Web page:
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Jordan Clarkson is breaking away from his rookie class

The '14 rookie class hasn't been stellar, but Jordan Clarkson has emerged as one of the best first-year players this season.

Russ Isabella-USA TODAY Sports

If you believe in the theory of multiple universes, then in at least one, there is a version of the Lakers' '14-15 season in which the Washington Wizards decided holding on to Jordan Clarkson was more valuable than cash. Julius Randle was still lost in the season opener, Kobe Bryant did not make it to the All-Star break, and Ronnie Price was starting point guard for an extended period of time.

If Clarkson had not been available to be dug out from the bottom of Byron Scott's rotation, the last 30 games of the 2014-15 Lakers campaign would have been a mostly joyless experience. I, for one, am glad we do not have to live through that barren, positivity starved Lakers campaign.

The spark of excitement that is Clarkson's recent play has led to some out-sized expectations (search "Clarkson Westbrook" on Twitter for a laugh), which it may be time to temper. But I decided to look into the numbers behind another 22 year old rookie point guard -- Damian Lillard's first season -- compared them to Clarkson, and came away mostly excited for Clarkson's future prospects. (h/t to Darius Soriano of Forum Blue and Gold for the idea).

Jordan Clarkson is the not the next Damian Lillard, but the fact you can look at the per-36 minutes numbers from their rookie seasons and come away without Clarkson (the 46th overall pick) being completely blown out of the water by Lillard (the sixth-overall pick and Rookie of the Year award winner) is certainly exciting.

Clarkson has snagged marginally more rebounds, while Lillard dished slightly more assists and scored a bit more. Lillard also shot threes more often and at a much higher percentage, while both players got to the free-throw line and converted at comparable rates. Overall Lillard rates out better, but it isn't a landslide, which is a huge win for the Lakers in exchange for nothing but the spare change they found in Jim Buss' couch.

So have the basketball gods blessed the Lakers with their own version of Damian Lillard as a reward for the real one (accidentally) breaking Nash's leg and destroying any hope of the "Now This is Going to Be Fun" team working out? It is a bit more complicated than that.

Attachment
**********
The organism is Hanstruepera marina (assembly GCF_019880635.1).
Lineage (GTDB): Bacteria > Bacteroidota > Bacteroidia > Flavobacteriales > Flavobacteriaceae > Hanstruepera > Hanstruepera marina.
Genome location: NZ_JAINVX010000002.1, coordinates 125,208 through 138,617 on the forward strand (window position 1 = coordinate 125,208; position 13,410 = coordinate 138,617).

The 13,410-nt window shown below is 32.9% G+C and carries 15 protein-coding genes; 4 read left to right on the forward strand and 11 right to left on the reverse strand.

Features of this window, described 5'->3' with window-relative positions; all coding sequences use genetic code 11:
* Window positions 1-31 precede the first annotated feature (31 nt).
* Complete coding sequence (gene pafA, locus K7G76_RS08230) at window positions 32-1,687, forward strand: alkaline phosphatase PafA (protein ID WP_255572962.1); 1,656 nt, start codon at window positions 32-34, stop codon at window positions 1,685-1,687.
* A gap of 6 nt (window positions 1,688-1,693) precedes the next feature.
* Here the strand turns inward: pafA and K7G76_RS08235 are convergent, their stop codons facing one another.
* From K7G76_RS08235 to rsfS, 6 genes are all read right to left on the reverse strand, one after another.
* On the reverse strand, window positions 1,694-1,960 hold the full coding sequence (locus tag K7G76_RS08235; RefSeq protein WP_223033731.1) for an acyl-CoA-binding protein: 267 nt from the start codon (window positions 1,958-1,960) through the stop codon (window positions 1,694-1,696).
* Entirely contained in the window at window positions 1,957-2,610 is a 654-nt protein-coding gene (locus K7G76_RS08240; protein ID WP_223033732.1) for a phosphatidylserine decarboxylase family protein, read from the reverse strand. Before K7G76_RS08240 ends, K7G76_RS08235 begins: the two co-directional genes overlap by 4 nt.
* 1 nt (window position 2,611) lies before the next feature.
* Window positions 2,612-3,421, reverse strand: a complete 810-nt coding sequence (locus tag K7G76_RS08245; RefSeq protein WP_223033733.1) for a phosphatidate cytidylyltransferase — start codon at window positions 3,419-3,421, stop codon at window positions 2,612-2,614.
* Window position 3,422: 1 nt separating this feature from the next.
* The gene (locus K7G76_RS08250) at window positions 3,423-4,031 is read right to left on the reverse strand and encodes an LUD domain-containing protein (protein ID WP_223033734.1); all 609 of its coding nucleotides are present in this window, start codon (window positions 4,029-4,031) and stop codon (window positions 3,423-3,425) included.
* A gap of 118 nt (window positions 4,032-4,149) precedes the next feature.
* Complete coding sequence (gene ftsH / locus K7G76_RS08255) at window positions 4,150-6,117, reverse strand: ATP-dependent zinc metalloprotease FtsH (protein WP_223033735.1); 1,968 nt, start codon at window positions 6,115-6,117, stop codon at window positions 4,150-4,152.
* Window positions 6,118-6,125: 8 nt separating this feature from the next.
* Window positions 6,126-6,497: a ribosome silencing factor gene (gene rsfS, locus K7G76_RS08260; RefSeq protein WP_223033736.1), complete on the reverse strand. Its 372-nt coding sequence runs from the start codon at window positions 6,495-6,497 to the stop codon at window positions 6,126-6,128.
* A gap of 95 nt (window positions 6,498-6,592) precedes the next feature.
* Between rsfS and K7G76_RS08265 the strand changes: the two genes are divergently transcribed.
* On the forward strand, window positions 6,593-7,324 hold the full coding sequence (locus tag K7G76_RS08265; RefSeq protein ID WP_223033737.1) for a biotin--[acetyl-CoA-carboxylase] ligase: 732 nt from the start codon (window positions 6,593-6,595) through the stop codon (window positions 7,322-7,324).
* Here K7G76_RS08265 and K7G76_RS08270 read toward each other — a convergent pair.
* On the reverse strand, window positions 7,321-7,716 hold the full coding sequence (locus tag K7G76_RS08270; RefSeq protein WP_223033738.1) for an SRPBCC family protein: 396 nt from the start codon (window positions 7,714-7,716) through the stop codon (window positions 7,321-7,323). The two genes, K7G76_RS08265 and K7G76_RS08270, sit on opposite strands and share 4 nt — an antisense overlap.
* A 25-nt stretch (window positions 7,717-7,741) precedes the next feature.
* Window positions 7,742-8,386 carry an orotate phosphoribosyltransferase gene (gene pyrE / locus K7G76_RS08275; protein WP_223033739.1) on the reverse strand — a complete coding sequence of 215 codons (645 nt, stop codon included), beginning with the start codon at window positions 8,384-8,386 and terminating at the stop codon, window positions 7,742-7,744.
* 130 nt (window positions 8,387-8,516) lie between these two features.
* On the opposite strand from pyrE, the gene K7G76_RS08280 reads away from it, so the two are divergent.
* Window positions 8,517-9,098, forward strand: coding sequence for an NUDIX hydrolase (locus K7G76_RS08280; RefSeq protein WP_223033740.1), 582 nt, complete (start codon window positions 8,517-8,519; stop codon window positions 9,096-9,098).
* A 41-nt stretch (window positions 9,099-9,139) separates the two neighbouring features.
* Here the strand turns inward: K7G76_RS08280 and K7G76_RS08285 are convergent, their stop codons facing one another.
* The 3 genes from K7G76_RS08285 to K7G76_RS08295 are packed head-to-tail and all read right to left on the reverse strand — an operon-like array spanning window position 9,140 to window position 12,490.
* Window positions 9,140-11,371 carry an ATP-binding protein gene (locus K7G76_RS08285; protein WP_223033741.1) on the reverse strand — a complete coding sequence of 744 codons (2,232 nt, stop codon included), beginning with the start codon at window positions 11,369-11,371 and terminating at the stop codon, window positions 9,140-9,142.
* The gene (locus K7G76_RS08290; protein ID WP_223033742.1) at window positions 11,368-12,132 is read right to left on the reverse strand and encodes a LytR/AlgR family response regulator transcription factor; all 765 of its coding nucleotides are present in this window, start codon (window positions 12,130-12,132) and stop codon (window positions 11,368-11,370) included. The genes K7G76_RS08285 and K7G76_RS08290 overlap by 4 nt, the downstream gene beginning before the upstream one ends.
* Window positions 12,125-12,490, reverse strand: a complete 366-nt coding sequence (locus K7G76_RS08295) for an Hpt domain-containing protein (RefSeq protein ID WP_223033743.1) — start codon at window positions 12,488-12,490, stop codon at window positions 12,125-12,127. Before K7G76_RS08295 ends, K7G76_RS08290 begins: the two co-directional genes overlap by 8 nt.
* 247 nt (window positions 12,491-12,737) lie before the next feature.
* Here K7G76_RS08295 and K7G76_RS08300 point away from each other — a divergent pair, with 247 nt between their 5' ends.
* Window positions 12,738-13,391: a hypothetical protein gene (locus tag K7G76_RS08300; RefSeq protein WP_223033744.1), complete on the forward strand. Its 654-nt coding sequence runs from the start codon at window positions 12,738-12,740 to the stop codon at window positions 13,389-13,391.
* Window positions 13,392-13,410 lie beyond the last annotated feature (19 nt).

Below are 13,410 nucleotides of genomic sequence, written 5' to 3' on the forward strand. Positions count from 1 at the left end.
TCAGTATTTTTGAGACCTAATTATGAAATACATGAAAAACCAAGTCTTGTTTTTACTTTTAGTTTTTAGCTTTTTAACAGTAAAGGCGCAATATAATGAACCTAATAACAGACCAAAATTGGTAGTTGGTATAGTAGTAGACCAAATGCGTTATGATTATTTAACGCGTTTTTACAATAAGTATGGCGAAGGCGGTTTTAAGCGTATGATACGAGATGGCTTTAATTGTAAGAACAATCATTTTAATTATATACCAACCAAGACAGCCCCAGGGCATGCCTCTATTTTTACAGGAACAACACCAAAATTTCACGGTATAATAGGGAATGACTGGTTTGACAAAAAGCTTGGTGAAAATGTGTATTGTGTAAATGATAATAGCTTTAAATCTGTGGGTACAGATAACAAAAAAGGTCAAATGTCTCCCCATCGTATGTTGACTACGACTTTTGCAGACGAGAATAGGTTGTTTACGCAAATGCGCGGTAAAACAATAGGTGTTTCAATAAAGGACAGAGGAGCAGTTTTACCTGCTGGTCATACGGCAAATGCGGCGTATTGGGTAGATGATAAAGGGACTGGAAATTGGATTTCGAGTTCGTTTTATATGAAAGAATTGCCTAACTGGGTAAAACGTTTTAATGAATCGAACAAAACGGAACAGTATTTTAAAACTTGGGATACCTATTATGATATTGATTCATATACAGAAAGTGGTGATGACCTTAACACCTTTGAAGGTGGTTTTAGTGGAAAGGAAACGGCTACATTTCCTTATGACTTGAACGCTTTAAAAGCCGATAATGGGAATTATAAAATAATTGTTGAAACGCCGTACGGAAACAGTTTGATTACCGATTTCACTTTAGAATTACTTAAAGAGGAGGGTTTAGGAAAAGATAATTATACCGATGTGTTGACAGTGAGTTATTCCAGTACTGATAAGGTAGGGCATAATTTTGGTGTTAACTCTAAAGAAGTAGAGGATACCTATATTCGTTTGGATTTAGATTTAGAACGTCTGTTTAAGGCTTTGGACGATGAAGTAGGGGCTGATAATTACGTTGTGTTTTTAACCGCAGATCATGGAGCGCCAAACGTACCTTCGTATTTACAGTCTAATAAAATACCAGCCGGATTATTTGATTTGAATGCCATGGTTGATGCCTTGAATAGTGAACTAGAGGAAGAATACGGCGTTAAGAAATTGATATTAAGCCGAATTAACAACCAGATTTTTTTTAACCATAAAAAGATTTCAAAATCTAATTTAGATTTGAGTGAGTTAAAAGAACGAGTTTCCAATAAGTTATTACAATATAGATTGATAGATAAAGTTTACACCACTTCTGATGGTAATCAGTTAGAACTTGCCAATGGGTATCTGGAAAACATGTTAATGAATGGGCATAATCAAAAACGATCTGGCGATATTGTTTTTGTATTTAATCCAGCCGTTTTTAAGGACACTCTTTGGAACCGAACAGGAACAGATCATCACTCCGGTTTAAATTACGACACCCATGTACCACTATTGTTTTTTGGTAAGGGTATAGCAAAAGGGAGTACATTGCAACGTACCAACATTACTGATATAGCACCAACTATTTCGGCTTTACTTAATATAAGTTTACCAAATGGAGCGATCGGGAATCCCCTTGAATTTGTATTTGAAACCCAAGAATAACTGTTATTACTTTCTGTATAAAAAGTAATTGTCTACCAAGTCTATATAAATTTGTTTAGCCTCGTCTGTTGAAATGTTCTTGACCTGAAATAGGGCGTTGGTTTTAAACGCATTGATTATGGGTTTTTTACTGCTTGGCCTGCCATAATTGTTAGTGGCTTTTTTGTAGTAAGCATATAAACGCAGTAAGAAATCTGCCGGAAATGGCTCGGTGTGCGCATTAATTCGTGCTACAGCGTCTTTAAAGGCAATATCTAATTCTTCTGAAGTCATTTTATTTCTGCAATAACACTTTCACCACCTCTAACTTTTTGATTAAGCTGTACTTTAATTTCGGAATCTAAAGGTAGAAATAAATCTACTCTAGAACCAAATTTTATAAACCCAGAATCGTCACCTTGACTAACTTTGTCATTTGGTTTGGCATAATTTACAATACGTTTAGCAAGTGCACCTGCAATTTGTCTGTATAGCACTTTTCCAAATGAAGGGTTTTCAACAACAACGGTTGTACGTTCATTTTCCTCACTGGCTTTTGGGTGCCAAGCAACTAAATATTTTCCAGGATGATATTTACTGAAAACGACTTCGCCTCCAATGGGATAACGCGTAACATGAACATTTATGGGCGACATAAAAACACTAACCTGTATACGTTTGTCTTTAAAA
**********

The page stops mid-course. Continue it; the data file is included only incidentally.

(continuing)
The above chart shows the advanced metrics for the two point guards in their rookie years. Clarkson's higher rebounding rate mirrors the per-36 minute numbers, but the AST% is a far bigger disparity in favor of Lillard. The cold blooded Blazer's guard assisted on 28.8 percent of all field goals while he was on the floor, almost exactly ten percent more than Clarkson (19 percent). This despite Lillard's usage rate (24.2 percent of his team's plays used while he was on the floor) being only a little over 2 percent higher than Clarkson's (21.9).

In his lower usage, Clarkson has turned over the ball a lower percentage of the time than Lillard did as a rookie. This is especially encouraging when factoring in Lillard had the privilege of playing with Lamarcus Aldridge versus Clarkson playing with big men who's hands are elaborate promotional tie-ins for the Buttery Jack from Jack in the Box.

Clarkson is also fairing pretty well when he decides not to pass the ball, as you can see by taking a peek at his heat map (per Basketball Reference)

That confirms what the majority of pre-draft scouting reports said about Clarkson's game; he has a knack for getting to the rim, finishes well when he gets there, and a sprinkling of green to demonstrate that he has potential to become a consistent three point shooter.. All of this despite the almost non-existent spacing and playmaking the rest of the Lakers offense provides.

Now look at Lillard's from his rookie campaign:


What Lillard setting the court on fire and the rest of these statistics demonstrate is obvious: Clarkson is unlikely to develop into the same caliber player as Lillard or any of the other upper echelon point guards. Jordan is in an offensive system that emphasizes long-twos and doesn't generate many open looks from deep, but that's a steep difference in shooting touch.

Does that mean the former Mizzou Tiger cannot be a contributor for the Lakers for years to come? Of course not, if he continues to work hard and develop, it's easy to envision Clarkson being the latest in a pantheon of memorable Lakers role players. Not every draft pick is a home run, and future picks have been comically overvalued at times in recent years, but what Clarkson's rookie season shows is that it is better to have a draft pick and take a swing than it is to give up your at bat in exchange for some money to use at the concession stand.

Just something to keep in mind as the end of the season rapidly approaches, and the Lakers hover so perilously close to edge between losing and retaining their lottery pick.